Since Bloomberg lost a case in the Supreme Court relating to Privacy laws, there are rumours about regression of privacy laws in the UK, to be brought about especially by the rumoured change of the Human Rights Act 1998.
“Reasonable expectation of privacy” is the one sentence that law students always encounter at law school when studying the law of torts. A case brought by a businessman by the legal pseudonym of ZXC against Bloomberg news six years ago hinges on that sentence. Bloomberg news obtained a confidential letter stating that the businessman was being investigated for a criminal offence. He was not yet charged. Bloomberg news decided to write an article on the businessman, who in turn sued Bloomberg news for misusing his private information since he was never charged or arrested for it.
The issue for the courts to consider was whether “a person being investigated for a crime can have a reasonable expectation of privacy.” The court had to address the balance of a person’s right to privacy and a news outlet’s right to freedom of expression. The Supreme Court delivered its judgment on Wednesday 16th of February 2022, ordering Bloomberg news to compensate ZXC—the businessman—£25,000 for misuse of his private information. In the judgement, delivered by Lord Hamblen and Lord Stephens, the justices addressed the practise of authorities such as the police not to identify those being investigated since it could unfairly damage their reputation. Considering the degree of harm caused—dependent on factual circumstances—the Justices mentioned that experience showed that it could be “profound and irremediable.” It held that an individual being investigated for criminal wrongdoing have a reasonable expectation of privacy.
This judgment certainly has significant impacts on media outlets—especially tabloids and ‘high-end’ financial news. For starters, they will not be able to publish stories which are based on leaked documents or even confidential ones. Cliff Richard and the Duchess of Sussex have both won privacy issues in the last 4 years. Bloomberg’s new spokesperson said they were disappointed by the court ruling since it hampers an aspect of the work of journalists, which is “putting the conduct of companies and individuals under appropriate scrutiny and protecting the public from possible misconduct.” The successful argument put forward the businessman was that under the European Convention on Human Rights (ECHR), he reasonably expected that “the details of the British regulator’s criminal investigation into him would not be made public unless he was charged with an offence.” The court that the mere revelation of an existence of a criminal enquiry would have a negative effect on an individual’s private life—“the right to establish and develop relationships with other people”, including causing great damage to the businessman’s reputation who is “actively involved in the affairs of a large public company.”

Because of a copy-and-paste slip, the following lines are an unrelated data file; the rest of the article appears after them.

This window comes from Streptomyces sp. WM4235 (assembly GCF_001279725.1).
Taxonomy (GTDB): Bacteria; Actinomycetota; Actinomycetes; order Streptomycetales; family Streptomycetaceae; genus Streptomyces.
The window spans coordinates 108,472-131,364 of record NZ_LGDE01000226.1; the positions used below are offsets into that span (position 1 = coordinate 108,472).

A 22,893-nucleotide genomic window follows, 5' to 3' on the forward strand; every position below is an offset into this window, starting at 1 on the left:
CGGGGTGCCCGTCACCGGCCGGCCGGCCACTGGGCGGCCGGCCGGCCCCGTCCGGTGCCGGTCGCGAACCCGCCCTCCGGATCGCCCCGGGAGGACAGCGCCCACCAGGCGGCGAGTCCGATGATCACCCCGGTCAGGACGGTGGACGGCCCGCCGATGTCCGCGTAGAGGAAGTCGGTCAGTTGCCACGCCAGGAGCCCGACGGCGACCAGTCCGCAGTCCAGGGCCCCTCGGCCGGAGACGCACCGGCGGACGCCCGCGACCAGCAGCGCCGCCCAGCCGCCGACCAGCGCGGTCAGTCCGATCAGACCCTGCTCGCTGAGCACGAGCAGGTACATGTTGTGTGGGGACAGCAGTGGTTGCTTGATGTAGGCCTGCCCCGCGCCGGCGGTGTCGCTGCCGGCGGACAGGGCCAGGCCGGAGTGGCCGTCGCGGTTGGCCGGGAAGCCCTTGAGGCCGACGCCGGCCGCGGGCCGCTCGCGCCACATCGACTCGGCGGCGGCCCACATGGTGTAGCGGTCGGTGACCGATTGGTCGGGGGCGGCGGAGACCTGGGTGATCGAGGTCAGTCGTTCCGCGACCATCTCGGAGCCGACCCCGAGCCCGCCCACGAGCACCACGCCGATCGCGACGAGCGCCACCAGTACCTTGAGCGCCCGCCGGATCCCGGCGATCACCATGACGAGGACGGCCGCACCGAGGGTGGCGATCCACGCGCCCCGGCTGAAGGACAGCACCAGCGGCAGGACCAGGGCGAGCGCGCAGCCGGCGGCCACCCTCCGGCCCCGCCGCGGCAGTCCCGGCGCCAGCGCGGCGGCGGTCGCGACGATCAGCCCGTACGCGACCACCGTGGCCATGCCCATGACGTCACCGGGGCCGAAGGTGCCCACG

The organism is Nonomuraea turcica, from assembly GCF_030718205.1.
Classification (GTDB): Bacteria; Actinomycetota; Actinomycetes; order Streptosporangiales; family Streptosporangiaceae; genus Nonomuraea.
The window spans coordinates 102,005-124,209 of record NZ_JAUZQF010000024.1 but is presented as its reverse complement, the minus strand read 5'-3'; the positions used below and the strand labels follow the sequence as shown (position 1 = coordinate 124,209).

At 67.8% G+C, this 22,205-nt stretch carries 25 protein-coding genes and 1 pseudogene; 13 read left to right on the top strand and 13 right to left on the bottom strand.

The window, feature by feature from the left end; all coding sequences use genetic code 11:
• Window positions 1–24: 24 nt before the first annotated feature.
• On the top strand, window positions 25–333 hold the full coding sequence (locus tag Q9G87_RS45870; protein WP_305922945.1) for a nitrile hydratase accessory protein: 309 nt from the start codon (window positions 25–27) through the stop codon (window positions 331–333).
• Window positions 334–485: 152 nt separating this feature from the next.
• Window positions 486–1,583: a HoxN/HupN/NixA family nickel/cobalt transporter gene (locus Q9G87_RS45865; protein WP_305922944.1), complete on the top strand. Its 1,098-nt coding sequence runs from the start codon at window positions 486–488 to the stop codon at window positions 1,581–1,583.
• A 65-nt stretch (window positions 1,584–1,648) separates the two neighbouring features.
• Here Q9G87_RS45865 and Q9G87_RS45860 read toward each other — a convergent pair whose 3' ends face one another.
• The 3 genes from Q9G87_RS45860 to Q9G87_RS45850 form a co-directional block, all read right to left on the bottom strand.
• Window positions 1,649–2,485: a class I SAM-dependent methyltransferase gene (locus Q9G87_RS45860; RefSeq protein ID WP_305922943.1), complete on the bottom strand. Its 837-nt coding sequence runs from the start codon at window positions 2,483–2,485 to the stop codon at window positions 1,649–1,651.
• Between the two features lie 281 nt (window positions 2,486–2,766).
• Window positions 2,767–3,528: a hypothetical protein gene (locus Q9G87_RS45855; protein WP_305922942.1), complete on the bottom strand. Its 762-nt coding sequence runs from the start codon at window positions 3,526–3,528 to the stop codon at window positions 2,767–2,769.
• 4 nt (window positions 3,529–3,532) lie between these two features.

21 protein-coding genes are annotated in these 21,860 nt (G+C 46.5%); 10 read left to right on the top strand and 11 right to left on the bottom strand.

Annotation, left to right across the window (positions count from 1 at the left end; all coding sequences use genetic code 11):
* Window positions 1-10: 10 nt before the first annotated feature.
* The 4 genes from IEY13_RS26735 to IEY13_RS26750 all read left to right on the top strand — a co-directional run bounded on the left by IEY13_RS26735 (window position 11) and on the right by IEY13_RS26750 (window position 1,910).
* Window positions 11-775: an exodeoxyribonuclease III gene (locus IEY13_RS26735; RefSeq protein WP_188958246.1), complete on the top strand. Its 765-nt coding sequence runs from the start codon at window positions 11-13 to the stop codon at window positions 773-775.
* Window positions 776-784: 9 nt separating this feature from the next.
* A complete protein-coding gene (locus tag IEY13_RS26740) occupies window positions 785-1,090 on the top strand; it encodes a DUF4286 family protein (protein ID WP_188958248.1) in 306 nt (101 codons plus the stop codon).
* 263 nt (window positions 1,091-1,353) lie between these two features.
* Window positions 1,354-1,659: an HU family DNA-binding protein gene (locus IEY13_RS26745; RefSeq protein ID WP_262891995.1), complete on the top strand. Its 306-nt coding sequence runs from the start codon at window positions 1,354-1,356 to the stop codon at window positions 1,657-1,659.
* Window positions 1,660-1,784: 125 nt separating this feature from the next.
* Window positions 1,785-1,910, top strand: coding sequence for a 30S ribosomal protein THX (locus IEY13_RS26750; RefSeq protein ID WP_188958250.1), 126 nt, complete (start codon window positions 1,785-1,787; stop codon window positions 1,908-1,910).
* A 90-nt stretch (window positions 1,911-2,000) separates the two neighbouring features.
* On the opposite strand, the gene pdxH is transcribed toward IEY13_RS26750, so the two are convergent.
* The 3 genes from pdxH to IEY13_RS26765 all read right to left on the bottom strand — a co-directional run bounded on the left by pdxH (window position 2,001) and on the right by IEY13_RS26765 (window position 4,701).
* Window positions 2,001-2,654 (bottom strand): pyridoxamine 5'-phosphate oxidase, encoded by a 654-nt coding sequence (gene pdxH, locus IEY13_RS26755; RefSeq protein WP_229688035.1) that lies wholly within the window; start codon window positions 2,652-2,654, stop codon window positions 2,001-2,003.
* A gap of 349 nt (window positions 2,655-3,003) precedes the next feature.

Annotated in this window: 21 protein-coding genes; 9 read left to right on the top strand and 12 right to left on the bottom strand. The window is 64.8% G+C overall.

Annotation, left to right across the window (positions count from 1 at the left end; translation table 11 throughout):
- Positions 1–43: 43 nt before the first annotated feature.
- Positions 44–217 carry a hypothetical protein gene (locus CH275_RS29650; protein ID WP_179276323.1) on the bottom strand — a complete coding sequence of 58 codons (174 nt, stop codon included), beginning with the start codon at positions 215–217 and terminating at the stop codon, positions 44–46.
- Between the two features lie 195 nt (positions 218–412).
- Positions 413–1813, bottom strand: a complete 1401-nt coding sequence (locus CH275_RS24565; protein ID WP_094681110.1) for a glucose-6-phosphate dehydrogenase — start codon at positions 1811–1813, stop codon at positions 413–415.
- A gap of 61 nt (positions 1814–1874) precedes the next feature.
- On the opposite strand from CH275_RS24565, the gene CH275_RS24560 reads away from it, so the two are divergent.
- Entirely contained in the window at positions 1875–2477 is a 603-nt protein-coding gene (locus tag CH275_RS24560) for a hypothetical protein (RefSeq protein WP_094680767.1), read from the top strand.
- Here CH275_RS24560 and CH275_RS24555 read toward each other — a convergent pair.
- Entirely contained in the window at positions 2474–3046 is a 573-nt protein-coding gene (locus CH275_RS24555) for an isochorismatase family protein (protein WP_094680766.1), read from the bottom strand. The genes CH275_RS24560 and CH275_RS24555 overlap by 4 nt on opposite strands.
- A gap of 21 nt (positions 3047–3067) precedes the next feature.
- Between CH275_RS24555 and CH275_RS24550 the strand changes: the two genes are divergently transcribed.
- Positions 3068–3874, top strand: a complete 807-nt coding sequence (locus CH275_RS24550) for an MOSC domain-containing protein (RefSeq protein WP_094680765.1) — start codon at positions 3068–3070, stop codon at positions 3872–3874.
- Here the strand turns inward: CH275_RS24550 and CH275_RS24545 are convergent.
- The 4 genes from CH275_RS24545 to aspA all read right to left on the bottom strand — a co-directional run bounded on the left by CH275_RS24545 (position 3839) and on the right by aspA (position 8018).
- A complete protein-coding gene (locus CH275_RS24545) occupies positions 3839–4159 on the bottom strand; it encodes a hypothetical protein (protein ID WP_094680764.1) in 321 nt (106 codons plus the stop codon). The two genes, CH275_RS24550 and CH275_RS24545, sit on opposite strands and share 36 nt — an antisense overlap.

The decision has however been criticised. A journalist at Guardian mentioned that a “healthy democracy requires a better balance to be struck between the freedom of the press and the right to privacy.” The editor-in-chief of Bloomberg News, John Micklethwait, said that the ruling means that ‘serious journalists’ will not be able to report on ‘potential wrongdoing at public companies by powerful people’ while tabloids could still publish articles relating to celebrities’ private lives, which is unfair. He further said that “the right to privacy is only for those who can afford it…” Ministers have also indirectly criticised the court ruling saying that they support freedom of the press, recognising their vital role by holding people accountable and shedding light on issues mattering the most. They said they would study the implications of the judgment.
As mentioned at the start of the article, the Human Rights Act 1998 could soon be replaced by the British Bill of Rights. As everyone in the legal field is aware of, the current Human Rights Act 1998 is based on the ECHR. The shift from the HRA to the ECHR has already been subject to criticisms. One of the successful arguments in the Bloomberg case, as mentioned earlier, based itself on the ECHR. If the HRA 1998 is replaced, would future lawyers still be able to rely on the judgment as a precedent on that ground?